Martin Monaghan, Fianna Fáil
New estates will be encouraged to form Residents’ Associations within three months of the last person moving in following a motion put forward at the May meeting of Longford County Council.
Cllr Martin Monaghan highlighted the importance of building not just estates in County Longford, but communities.
“We are now building smaller estates. The day of building the big estate is gone and I think that, with the diversity of people and groups going into areas, this is a great opportunity,” said Cllr Monaghan.
“Rather than just building an estate, you’re building a community. So if we go in there and just ask them to set up their residents’ committee, people will get to know each other.
“Our estates team have an in straight away with the residents’ committee and they become more aware of what they’re entitled to and what they’re not entitled to and I think it will work better starting off fresh with people.
“We have seen it with older estates where one crowd doesn’t want to set up. But I think if we have a habit of setting up within three months of the last person moving in, it will help them to build as a community and rather than isolate people, it’ll bring them together.”
Cllr Uruemu Adejinmi was quick to back the motion, hailing it a “brilliant idea” which would help people to get to know their neighbours.
“It helps bring members of the community together. I know there’s funding at the moment for various climate sustainability projects and that is something that these resident groups can avail of to make the environment safe and pleasant for them as well and encourage them to identify areas for green spots as well,” she said.
“And in terms of keeping their environment clean as well, so they have a collective responsibility to get to know each other and have the responsibility of keeping the area safe and keeping the carbon footprint down as well,” she added, referring to another item on the agenda which saw Longford town selected as a decarbonisation zone.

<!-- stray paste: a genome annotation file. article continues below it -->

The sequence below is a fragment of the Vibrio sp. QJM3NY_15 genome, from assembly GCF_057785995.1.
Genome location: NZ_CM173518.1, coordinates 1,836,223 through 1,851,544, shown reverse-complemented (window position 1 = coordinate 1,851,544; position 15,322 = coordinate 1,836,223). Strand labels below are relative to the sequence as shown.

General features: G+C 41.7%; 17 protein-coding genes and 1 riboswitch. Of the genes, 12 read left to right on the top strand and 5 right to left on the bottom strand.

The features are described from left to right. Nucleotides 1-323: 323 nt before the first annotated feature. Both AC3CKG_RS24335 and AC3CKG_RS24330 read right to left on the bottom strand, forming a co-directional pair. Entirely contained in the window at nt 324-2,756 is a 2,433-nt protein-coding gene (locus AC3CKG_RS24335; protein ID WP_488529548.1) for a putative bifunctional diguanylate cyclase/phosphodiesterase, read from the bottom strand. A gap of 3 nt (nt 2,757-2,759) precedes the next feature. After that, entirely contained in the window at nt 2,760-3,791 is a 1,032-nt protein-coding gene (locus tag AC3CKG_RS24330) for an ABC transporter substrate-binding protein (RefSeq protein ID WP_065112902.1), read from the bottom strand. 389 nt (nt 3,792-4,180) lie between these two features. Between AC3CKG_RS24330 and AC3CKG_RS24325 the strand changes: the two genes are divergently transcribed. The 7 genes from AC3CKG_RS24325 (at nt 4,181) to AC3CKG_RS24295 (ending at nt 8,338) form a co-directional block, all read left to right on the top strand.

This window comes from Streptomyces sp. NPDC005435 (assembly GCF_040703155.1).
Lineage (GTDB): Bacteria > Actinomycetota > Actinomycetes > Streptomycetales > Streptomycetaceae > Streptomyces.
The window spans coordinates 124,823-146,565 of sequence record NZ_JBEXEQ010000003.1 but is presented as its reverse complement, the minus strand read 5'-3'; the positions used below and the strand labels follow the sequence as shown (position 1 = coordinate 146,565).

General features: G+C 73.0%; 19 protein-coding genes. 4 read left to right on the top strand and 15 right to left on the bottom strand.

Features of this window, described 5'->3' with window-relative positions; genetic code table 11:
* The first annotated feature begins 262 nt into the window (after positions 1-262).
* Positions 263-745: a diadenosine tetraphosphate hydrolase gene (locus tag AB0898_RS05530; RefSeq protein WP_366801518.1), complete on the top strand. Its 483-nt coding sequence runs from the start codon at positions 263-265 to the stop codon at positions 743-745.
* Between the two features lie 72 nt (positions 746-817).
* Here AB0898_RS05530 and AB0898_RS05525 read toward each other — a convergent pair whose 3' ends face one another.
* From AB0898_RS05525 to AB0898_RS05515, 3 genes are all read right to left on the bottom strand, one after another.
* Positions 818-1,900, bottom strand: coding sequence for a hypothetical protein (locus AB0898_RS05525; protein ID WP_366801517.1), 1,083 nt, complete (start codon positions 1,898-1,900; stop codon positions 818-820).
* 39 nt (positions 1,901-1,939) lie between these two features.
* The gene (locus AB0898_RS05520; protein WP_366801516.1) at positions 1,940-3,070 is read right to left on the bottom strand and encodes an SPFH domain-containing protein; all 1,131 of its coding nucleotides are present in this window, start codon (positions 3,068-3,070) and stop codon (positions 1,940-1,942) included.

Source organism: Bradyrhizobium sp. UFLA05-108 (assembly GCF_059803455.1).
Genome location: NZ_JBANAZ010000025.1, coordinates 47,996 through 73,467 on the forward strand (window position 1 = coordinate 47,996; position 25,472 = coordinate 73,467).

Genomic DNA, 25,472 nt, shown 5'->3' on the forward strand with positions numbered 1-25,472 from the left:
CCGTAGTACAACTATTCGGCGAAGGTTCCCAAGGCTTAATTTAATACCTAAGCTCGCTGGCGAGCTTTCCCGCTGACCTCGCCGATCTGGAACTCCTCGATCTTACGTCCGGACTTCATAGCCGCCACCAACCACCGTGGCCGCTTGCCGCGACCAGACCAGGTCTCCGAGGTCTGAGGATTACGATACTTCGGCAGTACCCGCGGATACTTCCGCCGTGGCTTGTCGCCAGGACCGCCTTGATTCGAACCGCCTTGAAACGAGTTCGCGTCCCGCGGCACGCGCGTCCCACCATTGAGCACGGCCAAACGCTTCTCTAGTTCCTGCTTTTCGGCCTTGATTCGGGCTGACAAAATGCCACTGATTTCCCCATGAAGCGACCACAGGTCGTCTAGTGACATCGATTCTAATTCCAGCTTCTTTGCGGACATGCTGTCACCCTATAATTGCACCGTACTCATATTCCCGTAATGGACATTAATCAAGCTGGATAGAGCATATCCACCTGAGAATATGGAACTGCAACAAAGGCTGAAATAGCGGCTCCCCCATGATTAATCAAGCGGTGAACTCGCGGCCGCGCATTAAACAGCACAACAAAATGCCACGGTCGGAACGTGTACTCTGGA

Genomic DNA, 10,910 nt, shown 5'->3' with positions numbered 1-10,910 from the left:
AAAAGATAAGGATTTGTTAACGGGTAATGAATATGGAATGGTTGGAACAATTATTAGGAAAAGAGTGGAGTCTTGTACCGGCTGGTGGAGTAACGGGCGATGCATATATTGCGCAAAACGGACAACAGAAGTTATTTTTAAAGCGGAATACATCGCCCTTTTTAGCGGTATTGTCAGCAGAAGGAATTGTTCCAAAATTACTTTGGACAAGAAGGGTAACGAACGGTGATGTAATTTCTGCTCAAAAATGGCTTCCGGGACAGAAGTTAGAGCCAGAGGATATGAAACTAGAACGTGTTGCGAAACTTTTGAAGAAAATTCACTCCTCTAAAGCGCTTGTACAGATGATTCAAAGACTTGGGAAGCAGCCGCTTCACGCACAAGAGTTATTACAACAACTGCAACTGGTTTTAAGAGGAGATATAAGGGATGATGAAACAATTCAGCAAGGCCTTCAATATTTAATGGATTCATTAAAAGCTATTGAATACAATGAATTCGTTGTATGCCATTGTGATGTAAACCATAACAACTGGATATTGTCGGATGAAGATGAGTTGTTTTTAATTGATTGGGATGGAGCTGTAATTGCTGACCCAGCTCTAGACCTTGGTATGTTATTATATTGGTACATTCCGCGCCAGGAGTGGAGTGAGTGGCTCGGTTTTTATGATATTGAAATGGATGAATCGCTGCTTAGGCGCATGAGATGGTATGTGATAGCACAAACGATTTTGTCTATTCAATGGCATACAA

“If we’re talking about making Longford a decarbonisation zone, that’s another resource that we can use to work with these residents’ associations. And we don’t have to limit it to new estates. We have loads of estates in Longford and in the county as well that can avail of these residents’ associations to encourage that community spirit.”
Cllr Gerry Warnock agreed that the motion was the “common sense approach”.
“It’s a common sense approach. A residents’ association does foster that bit of camaraderie, community spirit and good will amongst neighbours and indeed, it progresses estates as far as I can see,” he said.
“Longford County Council has a tradition of engaging with resident committees very well,” he added, referring to the highly successful Better Estate Awards, which encouraged a togetherness among communities.
Director of Services John Brannigan agreed that the motion had merit.
“We’re working with a number of estates at the moment but we would certainly encourage all estates to partake in an estate management,” he said.
“We’ve built up the estate management team within Longford County Council who are now visible on the ground in a designated vehicle, so we’ll certainly take on board the notice and work with it.
“Secondly, we want to reintroduce the Better Estate Awards. We don’t know whether we’ll be able to achieve that in 2021 or not, but we certainly want to send out a clear message that they’re coming back and we’ll find the mechanism to do that.”
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